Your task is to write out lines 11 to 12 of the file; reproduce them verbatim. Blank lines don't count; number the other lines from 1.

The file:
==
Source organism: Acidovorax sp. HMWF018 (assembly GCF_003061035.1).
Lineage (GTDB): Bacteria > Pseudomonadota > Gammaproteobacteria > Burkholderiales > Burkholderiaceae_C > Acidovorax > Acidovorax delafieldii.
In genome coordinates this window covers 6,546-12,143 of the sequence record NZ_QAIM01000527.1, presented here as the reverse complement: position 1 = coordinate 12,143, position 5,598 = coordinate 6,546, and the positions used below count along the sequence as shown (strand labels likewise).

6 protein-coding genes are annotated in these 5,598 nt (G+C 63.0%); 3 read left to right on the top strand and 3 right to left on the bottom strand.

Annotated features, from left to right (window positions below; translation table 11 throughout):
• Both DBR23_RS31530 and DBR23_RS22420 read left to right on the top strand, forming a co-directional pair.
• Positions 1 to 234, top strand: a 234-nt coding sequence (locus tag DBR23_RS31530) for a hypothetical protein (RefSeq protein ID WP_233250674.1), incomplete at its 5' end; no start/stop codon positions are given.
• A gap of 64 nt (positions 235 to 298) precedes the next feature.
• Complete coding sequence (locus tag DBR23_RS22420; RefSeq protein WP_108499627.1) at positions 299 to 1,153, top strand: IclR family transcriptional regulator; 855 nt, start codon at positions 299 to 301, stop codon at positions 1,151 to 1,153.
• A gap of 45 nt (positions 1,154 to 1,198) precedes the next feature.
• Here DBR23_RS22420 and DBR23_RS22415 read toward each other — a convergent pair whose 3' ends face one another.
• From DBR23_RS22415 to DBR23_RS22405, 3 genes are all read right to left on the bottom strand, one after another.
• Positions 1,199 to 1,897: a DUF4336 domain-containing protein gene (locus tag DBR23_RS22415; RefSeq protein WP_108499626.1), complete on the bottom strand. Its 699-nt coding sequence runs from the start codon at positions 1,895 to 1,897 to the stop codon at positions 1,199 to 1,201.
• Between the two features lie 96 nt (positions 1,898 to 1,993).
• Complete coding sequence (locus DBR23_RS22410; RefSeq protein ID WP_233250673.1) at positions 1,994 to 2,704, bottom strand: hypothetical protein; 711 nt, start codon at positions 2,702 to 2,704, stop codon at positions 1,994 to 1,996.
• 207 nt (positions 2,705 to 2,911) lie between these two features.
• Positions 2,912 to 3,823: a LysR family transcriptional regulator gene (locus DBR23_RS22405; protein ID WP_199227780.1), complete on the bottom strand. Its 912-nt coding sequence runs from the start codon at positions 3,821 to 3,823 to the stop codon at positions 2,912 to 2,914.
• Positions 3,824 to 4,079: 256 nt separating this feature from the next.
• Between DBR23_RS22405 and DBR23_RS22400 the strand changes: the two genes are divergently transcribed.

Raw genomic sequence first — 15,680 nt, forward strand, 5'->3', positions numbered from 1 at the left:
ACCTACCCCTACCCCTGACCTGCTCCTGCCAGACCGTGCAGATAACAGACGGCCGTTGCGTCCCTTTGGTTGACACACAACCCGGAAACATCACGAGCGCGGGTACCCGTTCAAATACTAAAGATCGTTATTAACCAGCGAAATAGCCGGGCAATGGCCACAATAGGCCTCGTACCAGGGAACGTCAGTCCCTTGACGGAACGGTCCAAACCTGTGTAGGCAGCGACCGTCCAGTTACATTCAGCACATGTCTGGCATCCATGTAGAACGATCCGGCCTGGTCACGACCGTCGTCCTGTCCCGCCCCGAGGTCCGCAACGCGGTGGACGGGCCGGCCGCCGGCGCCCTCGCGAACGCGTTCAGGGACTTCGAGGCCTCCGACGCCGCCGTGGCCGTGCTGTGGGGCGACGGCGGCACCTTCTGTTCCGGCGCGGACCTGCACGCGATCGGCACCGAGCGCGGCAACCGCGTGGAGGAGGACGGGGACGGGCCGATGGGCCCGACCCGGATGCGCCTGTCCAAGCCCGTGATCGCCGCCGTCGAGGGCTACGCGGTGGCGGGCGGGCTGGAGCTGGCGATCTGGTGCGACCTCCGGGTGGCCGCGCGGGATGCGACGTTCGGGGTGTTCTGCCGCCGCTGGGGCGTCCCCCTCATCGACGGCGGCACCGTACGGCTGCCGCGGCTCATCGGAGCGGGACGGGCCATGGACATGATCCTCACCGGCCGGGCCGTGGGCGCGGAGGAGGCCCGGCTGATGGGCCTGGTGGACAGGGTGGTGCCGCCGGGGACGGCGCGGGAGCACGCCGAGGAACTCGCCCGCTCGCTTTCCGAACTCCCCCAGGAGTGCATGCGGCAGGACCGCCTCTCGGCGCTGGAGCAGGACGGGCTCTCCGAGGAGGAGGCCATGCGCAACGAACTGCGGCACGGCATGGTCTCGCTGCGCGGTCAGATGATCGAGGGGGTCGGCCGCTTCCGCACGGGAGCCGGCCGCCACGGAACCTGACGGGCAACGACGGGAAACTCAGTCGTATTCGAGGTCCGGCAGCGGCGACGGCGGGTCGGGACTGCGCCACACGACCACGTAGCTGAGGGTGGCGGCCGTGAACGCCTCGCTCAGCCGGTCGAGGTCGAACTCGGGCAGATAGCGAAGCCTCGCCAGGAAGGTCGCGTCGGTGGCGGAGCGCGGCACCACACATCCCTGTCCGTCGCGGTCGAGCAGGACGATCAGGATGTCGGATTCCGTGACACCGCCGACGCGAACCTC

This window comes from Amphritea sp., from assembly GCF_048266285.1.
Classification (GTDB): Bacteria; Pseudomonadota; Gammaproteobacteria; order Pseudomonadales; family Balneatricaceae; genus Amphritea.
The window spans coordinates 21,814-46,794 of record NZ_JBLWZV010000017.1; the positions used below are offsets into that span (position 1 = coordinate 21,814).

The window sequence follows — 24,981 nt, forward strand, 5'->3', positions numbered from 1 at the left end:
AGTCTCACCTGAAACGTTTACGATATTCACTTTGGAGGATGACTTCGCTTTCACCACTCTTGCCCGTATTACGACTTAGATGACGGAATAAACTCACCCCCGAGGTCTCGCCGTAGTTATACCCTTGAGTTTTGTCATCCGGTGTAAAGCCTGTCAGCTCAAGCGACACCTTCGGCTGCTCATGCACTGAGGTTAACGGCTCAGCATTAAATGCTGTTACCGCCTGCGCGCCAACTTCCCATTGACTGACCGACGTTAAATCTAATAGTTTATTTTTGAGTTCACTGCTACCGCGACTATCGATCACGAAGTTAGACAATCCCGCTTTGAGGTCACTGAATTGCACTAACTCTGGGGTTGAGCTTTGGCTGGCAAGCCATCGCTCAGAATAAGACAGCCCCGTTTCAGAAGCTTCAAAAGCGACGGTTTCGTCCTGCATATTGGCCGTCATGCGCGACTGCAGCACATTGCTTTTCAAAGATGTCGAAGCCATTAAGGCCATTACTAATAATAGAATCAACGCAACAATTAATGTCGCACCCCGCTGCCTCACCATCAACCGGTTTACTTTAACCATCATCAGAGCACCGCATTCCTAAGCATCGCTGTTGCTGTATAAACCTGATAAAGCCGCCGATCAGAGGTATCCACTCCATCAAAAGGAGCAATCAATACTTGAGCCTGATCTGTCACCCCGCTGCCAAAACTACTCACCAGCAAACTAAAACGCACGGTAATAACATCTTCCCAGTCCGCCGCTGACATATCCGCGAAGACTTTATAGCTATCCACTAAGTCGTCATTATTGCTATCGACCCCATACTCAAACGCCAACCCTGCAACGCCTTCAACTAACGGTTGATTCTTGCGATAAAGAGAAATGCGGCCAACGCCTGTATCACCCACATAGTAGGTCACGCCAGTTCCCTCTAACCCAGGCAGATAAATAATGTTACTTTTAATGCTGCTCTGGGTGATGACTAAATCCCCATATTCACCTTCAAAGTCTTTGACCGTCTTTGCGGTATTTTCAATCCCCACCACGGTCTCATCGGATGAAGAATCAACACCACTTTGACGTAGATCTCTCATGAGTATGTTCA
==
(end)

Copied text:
• Here DBR23_RS22420 and DBR23_RS22415 read toward each other — a convergent pair whose 3' ends face one another.
• From DBR23_RS22415 to DBR23_RS22405, 3 genes are all read right to left on the bottom strand, one after another.